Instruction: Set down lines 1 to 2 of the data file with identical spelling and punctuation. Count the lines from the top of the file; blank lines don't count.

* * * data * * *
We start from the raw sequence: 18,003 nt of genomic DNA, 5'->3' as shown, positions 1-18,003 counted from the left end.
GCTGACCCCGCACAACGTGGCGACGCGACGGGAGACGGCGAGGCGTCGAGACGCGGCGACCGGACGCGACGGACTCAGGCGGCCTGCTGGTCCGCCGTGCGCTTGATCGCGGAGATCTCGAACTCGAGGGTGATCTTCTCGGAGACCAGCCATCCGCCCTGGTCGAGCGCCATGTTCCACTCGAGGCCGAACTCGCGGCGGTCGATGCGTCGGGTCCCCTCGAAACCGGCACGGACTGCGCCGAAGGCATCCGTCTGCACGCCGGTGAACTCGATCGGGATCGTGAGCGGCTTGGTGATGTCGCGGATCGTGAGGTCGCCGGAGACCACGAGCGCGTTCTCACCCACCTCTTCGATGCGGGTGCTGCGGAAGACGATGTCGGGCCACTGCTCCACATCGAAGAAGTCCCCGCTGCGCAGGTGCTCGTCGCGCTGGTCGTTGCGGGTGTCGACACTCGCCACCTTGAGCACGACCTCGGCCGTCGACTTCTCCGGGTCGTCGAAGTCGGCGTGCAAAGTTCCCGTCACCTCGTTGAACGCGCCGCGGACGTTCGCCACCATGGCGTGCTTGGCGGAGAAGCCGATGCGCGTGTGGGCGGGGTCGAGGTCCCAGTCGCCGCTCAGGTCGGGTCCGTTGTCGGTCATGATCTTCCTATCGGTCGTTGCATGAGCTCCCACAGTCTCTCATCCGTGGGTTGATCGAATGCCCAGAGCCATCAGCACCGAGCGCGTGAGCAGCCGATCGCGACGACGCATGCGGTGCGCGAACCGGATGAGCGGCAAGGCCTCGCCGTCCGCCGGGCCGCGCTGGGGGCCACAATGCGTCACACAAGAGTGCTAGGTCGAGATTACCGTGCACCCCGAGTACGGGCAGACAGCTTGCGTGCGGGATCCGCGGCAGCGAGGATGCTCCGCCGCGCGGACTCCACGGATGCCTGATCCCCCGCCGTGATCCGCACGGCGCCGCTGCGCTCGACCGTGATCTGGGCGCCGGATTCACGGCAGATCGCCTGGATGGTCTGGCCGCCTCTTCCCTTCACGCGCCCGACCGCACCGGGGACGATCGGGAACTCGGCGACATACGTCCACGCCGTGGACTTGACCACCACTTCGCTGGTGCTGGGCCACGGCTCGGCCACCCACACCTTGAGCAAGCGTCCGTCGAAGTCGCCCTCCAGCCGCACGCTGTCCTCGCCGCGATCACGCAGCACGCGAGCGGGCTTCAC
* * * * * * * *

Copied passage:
We start from the raw sequence: 18,003 nt of genomic DNA, 5'->3' as shown, positions 1-18,003 counted from the left end.
GCTGACCCCGCACAACGTGGCGACGCGACGGGAGACGGCGAGGCGTCGAGACGCGGCGACCGGACGCGACGGACTCAGGCGGCCTGCTGGTCCGCCGTGCGCTTGATCGCGGAGATCTCGAACTCGAGGGTGATCTTCTCGGAGACCAGCCATCCGCCCTGGTCGAGCGCCATGTTCCACTCGAGGCCGAACTCGCGGCGGTCGATGCGTCGGGTCCCCTCGAAACCGGCACGGACTGCGCCGAAGGCATCCGTCTGCACGCCGGTGAACTCGATCGGGATCGTGAGCGGCTTGGTGATGTCGCGGATCGTGAGGTCGCCGGAGACCACGAGCGCGTTCTCACCCACCTCTTCGATGCGGGTGCTGCGGAAGACGATGTCGGGCCACTGCTCCACATCGAAGAAGTCCCCGCTGCGCAGGTGCTCGTCGCGCTGGTCGTTGCGGGTGTCGACACTCGCCACCTTGAGCACGACCTCGGCCGTCGACTTCTCCGGGTCGTCGAAGTCGGCGTGCAAAGTTCCCGTCACCTCGTTGAACGCGCCGCGGACGTTCGCCACCATGGCGTGCTTGGCGGAGAAGCCGATGCGCGTGTGGGCGGGGTCGAGGTCCCAGTCGCCGCTCAGGTCGGGTCCGTTGTCGGTCATGATCTTCCTATCGGTCGTTGCATGAGCTCCCACAGTCTCTCATCCGTGGGTTGATCGAATGCCCAGAGCCATCAGCACCGAGCGCGTGAGCAGCCGATCGCGACGACGCATGCGGTGCGCGAACCGGATGAGCGGCAAGGCCTCGCCGTCCGCCGGGCCGCGCTGGGGGCCACAATGCGTCACACAAGAGTGCTAGGTCGAGATTACCGTGCACCCCGAGTACGGGCAGACAGCTTGCGTGCGGGATCCGCGGCAGCGAGGATGCTCCGCCGCGCGGACTCCACGGATGCCTGATCCCCCGCCGTGATCCGCACGGCGCCGCTGCGCTCGACCGTGATCTGGGCGCCGGATTCACGGCAGATCGCCTGGATGGTCTGGCCGCCTCTTCCCTTCACGCGCCCGACCGCACCGGGGACGATCGGGAACTCGGCGACATACGTCCACGCCGTGGACTTGACCACCACTTCGCTGGTGCTGGGCCACGGCTCGGCCACCCACACCTTGAGCAAGCGTCCGTCGAAGTCGCCCTCCAGCCGCACGCTGTCCTCGCCGCGATCACGCAGCACGCGAGCGGGCTTCAC